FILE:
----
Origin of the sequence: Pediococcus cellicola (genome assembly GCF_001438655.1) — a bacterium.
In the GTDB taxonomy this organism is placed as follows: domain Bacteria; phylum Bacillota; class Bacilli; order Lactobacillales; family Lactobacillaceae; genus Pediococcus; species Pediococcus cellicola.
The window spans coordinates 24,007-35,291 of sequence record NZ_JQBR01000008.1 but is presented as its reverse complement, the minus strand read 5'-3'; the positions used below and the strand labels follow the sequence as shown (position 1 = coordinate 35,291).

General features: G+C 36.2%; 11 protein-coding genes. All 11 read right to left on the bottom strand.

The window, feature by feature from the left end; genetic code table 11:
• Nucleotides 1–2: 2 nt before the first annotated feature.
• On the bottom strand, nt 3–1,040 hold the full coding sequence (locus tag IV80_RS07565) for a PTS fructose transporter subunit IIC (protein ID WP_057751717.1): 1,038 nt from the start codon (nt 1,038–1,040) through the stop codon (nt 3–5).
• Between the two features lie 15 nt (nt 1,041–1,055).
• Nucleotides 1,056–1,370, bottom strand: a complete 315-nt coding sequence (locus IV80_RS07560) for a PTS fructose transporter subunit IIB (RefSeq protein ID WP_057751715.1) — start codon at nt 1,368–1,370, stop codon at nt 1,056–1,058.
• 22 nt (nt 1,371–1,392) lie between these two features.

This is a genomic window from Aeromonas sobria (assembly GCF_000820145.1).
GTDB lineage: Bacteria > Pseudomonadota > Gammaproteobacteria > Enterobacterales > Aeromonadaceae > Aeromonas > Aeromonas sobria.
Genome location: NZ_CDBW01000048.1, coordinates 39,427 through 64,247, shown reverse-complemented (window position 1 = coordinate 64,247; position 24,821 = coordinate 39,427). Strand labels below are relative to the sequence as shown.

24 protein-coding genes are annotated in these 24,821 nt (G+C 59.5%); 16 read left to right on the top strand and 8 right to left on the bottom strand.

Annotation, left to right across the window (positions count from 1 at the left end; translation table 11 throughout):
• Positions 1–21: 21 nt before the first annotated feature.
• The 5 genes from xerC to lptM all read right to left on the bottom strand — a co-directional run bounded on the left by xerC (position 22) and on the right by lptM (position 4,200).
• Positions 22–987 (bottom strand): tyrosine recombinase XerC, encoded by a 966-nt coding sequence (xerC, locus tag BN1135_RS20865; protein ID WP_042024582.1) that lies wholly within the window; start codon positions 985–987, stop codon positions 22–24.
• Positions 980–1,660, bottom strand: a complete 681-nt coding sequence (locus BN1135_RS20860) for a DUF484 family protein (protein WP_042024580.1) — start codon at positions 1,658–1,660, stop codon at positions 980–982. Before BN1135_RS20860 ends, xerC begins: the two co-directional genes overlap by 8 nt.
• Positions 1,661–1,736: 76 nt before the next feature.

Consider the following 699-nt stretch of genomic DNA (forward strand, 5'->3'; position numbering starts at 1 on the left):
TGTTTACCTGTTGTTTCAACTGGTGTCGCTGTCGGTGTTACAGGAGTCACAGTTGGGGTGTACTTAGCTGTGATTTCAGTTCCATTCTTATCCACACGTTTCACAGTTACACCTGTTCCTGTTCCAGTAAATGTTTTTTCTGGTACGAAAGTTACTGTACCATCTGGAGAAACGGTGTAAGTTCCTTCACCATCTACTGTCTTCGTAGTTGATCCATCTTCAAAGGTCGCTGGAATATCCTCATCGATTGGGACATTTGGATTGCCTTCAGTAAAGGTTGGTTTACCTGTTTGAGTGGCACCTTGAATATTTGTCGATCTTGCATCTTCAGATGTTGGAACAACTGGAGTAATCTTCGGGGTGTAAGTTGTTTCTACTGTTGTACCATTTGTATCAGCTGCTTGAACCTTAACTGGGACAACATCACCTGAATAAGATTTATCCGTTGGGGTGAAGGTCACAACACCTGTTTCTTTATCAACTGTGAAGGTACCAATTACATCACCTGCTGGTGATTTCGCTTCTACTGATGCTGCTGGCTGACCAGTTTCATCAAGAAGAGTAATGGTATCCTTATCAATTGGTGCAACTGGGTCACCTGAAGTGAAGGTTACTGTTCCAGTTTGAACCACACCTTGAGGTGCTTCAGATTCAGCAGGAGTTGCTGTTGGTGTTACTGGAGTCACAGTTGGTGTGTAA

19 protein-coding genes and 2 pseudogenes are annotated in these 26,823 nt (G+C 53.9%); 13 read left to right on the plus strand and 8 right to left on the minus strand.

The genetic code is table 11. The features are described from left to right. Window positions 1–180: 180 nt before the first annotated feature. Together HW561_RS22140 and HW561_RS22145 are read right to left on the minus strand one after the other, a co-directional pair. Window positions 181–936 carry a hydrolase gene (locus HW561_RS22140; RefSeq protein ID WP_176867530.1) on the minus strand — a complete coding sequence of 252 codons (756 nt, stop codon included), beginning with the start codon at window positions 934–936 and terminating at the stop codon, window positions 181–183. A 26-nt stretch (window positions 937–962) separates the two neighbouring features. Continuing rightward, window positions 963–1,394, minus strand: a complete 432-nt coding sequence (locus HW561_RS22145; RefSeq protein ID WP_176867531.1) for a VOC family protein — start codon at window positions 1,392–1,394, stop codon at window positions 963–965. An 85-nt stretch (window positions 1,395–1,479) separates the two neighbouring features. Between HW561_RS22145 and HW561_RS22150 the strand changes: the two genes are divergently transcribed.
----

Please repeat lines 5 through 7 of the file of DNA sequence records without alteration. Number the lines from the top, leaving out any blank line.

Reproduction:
The window, feature by feature from the left end; genetic code table 11:
• Nucleotides 1–2: 2 nt before the first annotated feature.
• On the bottom strand, nt 3–1,040 hold the full coding sequence (locus tag IV80_RS07565) for a PTS fructose transporter subunit IIC (protein ID WP_057751717.1): 1,038 nt from the start codon (nt 1,038–1,040) through the stop codon (nt 3–5).